Primary Health cautions on slow grind
Primary Health Care managing director Edmund Bateman says avoiding a recession at the time of the global financial crisis may have locked the Australian economy into a drawn-out recovery, as opposed to a painful but short-term hit.
Dr Bateman said the economy was unlikely to improve soon from the "hard place" where it was languishing. "It is slowly grinding uphill," he said.
If the country had plunged into recession at the time of the economic downturn, it might have bounced back more quickly, he said.
Instead, the nation would experience a "10-year recovery, instead of what might have been a short-term, very painful outcome".
The uncertain economy was affecting non-urgent medical expenditure, such as dentistry - even though Dr Bateman warned this was "counterproductive" in terms of long-term health outcomes.
Primary Health Care customers had paid fewer visits to the dentist so far this year. The economic environment and removal of government funding for the Chronic Disease Dental Scheme had taken a bite out of dental revenues.
Dr Bateman told shareholders at Primary's annual meeting in Sydney on Friday that in the first four months of the financial year, patients were visiting their general practitioners in line with expectations. But dental revenues were "running below prior year levels".
Despite the dental downturn, Dr Bateman said the company was on track to meet guidance provided in August of earnings-per-share growth of 7-13 per cent in the 2013-14 financial year.
Previously, the federal government's CDDS paid more than $4000 for dental treatment through Medicare for patients whose teeth problems were so severe that it was affecting their health. The scheme ended on November 30, 2012.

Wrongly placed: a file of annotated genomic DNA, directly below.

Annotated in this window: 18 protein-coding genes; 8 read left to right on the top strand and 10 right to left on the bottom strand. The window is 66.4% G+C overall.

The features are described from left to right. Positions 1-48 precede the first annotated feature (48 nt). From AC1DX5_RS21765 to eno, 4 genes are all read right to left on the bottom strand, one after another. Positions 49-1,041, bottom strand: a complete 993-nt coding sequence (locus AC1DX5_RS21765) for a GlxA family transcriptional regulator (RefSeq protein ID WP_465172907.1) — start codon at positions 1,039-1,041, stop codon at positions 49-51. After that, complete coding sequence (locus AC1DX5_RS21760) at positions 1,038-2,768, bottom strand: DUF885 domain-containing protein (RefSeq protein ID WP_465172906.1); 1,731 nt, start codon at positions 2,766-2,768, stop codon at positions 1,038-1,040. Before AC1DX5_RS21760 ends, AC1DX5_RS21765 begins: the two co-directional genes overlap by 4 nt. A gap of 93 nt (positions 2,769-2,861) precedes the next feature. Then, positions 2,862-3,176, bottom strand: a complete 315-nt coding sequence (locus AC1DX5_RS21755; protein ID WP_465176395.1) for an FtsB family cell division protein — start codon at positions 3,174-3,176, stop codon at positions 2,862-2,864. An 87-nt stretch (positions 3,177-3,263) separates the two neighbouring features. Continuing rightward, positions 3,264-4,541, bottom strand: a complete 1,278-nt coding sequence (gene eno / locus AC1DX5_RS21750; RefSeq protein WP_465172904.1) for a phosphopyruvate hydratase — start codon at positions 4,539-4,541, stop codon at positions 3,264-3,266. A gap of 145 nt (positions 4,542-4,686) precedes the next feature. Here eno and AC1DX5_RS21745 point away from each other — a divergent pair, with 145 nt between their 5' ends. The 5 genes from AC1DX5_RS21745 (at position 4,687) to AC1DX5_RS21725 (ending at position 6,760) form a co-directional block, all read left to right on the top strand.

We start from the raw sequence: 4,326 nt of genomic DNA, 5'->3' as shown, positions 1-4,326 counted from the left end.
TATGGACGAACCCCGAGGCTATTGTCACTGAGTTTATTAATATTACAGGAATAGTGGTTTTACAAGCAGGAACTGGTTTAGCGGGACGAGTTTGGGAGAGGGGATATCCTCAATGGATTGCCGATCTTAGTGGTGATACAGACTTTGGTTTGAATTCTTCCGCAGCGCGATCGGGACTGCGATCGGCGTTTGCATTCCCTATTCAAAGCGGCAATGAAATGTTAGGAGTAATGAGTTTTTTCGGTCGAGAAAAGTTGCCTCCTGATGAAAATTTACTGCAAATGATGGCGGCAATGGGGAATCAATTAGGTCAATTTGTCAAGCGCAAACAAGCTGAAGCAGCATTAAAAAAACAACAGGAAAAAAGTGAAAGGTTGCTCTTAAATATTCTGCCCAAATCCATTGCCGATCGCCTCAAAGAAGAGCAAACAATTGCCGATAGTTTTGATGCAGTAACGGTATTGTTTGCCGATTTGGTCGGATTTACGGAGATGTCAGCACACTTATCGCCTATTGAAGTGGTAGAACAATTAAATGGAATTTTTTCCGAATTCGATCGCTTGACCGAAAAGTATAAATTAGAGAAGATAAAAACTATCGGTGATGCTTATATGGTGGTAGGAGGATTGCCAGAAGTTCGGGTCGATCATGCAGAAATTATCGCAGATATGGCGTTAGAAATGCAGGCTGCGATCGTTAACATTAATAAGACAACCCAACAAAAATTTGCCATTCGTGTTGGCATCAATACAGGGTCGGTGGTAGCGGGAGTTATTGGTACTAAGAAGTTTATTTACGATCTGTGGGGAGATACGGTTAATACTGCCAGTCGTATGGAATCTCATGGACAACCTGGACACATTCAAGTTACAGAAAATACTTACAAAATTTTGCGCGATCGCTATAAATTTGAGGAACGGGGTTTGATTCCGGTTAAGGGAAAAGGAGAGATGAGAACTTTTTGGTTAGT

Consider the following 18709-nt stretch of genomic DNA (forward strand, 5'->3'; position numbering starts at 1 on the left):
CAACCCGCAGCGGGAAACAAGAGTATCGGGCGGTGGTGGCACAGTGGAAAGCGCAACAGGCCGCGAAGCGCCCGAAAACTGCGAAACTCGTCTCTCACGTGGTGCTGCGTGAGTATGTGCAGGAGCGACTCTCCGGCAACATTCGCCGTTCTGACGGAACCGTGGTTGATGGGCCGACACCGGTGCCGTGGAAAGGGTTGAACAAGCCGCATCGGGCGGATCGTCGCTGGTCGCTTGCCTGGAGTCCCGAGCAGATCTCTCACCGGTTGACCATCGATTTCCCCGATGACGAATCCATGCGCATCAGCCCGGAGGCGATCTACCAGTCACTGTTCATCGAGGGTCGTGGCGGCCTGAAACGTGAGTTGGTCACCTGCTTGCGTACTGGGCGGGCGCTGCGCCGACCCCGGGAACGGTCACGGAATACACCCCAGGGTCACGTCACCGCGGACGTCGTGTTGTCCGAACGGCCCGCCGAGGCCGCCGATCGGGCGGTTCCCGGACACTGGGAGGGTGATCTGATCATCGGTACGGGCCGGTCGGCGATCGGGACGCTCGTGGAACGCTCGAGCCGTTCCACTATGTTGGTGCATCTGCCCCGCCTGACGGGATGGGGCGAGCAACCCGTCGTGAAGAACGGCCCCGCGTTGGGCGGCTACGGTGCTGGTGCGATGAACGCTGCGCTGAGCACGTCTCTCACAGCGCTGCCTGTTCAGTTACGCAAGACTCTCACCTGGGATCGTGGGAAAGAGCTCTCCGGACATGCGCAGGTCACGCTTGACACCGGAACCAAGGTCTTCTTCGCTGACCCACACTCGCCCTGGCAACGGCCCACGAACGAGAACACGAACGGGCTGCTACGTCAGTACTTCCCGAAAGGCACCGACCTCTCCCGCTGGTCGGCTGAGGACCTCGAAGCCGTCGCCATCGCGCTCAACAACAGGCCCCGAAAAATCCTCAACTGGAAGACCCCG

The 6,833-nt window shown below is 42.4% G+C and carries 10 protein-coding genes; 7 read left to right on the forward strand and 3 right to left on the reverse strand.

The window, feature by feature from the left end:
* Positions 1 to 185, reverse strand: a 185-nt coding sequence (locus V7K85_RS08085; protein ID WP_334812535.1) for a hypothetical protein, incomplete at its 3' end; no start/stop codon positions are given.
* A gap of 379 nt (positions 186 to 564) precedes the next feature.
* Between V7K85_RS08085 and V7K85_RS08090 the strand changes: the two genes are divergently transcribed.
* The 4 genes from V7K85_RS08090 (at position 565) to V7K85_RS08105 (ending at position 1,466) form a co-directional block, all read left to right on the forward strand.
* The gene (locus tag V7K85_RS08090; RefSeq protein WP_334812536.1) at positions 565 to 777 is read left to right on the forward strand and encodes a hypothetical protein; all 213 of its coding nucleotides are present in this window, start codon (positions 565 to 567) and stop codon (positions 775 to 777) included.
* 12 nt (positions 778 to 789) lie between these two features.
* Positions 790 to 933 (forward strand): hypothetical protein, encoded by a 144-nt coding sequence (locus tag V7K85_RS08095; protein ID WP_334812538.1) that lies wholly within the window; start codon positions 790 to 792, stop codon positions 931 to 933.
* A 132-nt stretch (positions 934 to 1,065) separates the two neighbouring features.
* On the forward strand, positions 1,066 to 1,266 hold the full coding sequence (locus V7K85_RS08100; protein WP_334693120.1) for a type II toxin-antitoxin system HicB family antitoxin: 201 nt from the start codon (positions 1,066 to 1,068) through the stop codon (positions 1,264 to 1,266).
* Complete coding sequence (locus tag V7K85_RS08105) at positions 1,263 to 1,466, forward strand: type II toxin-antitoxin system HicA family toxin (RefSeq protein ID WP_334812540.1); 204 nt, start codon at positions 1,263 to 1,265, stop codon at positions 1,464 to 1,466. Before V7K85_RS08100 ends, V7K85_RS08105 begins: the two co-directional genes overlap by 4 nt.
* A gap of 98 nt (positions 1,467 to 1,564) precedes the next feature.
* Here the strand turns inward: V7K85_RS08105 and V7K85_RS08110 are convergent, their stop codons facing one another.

The managing director of listed dental provider 1300Smiles, Daryl Holmes, told shareholders on Thursday that the removal of the scheme had also affected his company.
"CDDS had grown to provide almost 20 per cent of the revenue collected by all of the dentists in Australia," he said.
Dr Bateman said it was common for patients to put off dental work during tough or uncertain times.
"People are a bit reluctant to spend if they don't have to," he said. "They'll defer it."
But the lacklustre economy has also helped Primary, with the company announcing a refinancing of its syndicated bank debt facility earlier this week.
The facility was due to mature in February 2015, but the $1.25 billion refinancing now provides an extended profile for the company, with half maturing in January 2017 and the other half in November 2018.
The refinancing was "opportunistic", Dr Bateman told shareholders.
"The price was right. We saw an opportunity that was present in the current market from the banks who want to lend to good risks. Therefore we get a better price."
Dr Bateman said he was not sure that would be the case in the near future. "I can't foretell the future, but my sense is this was a good time.
"It allows you to plan the business without worrying about the unknown of refinancing or the costs at said time [in the future]," he said.
Primary shares were up 1¢ on Friday at $5. The stock has gained 4 per cent this week, largely following the news of the refinancing.